Back pain and risk of fatal ischaemic heart disease: 13 year follow up of Finnish farmersBMJ 1994; 309 doi: http://dx.doi.org/10.1136/bmj.309.6964.1267 (Published 12 November 1994) Cite this as: BMJ 1994;309:1267
- J Penttinen
- Accepted 16 June 1994
In the early 1980s some authors found an association between cardiovascular risk factors, especially smoking, and back pain.1 Quite recently Kauppila and Tollroth reported an association between history of back pain and atherosclerotic lesions of lumbar arteries in cadavers. They suggested that back pain could be an early symptom of atherosclerosis.2 Prospective studies concerning mortality related to back pain have not been published previously. My purpose was to find out whether patients reporting back pain have an increased risk of dying of ischaemic heart disease when compared with those who have no back symptoms.
Subjects, methods, and results
The basic population consisted of 8816 Finnish farmers who participated in a postal survey in November 1979 to January 1980. Those 3842 women and 3648 men who did not report any cardiovascular disease in the questionnaire (except haemorrhoids or varices) and who were 30-66 years old in 1980 were selected for the follow up study.
I included back pain and sciatica in the year before follow up as dichotomous variables. Sciatic pain was included only if the subject had had back pain. Smoking was included as one of three categories (current smoker, former smoker, and never smoked), body mass index (weight (kg)/(height (m)2)) as a continuous variable, and social status as one of three categories on the basis of the size of the farm. Mortality between 1 February 1980 and 31 January 1993 was determined from the register of the Social Insurance Institution of Finland. Copies of death certificates were obtained from the Finnish Statistics Bureau. The code numbers 410-414 of the International Classification of Diseases, ninth revision (ICD-9), were used for ischaemic heart disease as a cause of death. Other cardiovascular causes included the ICD-9 codes 390-459, excluding 410-414. I carried out cross tabulation analysis using the X2 test or Fisher's exact test. The adjusted relative risk was calculated by logistic regression analysis (EGRET).
The cross tabulation showed that men who were 30-49 years old and reported back pain during the preceding year at the beginning of follow up had a significantly increased risk of dying of ischaemic heart disease during the 13 years of follow up when compared with those of the same age with no symptoms (table). This result remained after adjustment for age, smoking, body mass index, and social status. The relative risk was 4.6 (P=0.04, 95% confidence interval 1.06 to 19.6) in the logistic model. The association between back pain and death from ischaemic heart disease was similar in those with and without sciatica. The risk of dying of other cardiovascular diseases was no higher in the group with back pain. For men aged 50 and over back pain did not precede death from ischaemic heart disease or any other particular disease during follow up. Smoking was significantly related to risk of death from ischaemic heart disease in men of every age. Body mass index or social status did not correlate with ischaemic heart disease at any age. In women no association between back pain and any vascular disease was found.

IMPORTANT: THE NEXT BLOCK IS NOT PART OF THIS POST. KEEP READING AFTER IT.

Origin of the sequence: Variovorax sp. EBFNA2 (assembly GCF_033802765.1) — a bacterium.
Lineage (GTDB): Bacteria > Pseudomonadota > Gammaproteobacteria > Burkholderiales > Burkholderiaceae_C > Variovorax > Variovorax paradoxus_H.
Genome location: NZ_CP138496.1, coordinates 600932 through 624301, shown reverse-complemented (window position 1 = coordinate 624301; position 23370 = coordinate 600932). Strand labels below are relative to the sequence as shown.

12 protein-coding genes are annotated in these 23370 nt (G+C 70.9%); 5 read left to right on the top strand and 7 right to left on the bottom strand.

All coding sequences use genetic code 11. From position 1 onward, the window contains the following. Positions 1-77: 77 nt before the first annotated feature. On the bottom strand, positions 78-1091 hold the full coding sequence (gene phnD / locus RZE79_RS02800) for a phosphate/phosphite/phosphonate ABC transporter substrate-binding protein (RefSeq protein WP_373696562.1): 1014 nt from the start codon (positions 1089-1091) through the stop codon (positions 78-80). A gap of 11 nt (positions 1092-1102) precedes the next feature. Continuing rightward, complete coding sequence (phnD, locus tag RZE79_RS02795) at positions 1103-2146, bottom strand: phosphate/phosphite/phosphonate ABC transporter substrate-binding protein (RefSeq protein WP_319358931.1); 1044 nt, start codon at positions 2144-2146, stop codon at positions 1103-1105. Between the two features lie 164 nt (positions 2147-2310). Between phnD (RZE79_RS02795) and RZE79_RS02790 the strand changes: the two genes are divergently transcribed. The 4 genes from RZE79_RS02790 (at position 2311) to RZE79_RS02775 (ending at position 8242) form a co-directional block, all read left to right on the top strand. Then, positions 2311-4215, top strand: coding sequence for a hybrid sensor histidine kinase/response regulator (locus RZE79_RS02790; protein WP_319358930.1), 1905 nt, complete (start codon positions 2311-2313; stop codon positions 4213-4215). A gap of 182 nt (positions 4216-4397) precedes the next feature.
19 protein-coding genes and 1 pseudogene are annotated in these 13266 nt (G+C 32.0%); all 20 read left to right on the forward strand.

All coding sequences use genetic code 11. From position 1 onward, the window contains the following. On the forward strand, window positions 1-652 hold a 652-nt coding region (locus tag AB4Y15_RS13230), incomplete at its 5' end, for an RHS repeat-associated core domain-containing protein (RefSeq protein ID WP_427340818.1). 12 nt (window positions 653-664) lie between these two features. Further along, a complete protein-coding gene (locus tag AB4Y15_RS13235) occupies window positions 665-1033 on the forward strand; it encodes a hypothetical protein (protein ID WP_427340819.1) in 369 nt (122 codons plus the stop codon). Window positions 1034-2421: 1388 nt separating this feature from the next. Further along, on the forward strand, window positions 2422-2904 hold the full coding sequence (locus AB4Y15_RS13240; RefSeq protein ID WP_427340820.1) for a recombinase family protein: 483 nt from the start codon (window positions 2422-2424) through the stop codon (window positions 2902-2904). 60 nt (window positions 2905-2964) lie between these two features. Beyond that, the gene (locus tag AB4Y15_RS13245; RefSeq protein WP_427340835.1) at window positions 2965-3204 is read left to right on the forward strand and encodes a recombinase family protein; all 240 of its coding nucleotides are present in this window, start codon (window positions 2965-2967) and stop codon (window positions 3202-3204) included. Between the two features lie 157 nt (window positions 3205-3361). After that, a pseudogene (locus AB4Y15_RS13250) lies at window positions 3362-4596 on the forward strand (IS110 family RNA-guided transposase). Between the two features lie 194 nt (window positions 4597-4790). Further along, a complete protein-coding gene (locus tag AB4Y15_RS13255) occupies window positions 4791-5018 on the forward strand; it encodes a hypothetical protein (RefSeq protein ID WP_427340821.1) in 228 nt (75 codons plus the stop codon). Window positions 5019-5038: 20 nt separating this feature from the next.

Mechanical reasons and disc degeneration have been proposed as the main causes of back pain. My results support the hypothesis that back pain in some cases may be an early manifestation of atherosclerosis. Anything causing or worsening local ischaemia of the lumber region may cause back pain. In a recent study of fire fighters in New York a strong association between smoke and first episode of back pain was found.3 So called unspecific back pain may often have a vascular basis, which may be atherosclerosis or any other defect causing temporary ischaemia.
According to a recent study back pain may be related to work in the same sense as angina pectoris is. The association between smoking and back pain has been found to depend on the job of the subject. There seems to be an association between smoking and back pain, however, only in physically demanding jobs.4 One should, however, be cautious in interpreting the observed association between smoking and back pain because, for example, pain in the extremities is more clearly associated with smoking than back pain.4
I found no relation between back pain and death from ischaemic heart disease in older men. One possible explanation is that people with chronic back pain tend to retire earlier from physically demanding work. According to former observations the risk of back pain increases until the age of 50 years and then decreases.5
To my knowledge, this is the first prospective study on the association between back pain and mortality. More research is needed to determine the validity of these results and to find out the character and mechanism of vascular back pain. If vascular reasons prove to be the usual causes of back pain, the diagnosis and care of chronic back pain will change drastically.
This study was supported by the Farmers' Social Insurance Institution of Finland. I thank Pentti Makela for his data processing work.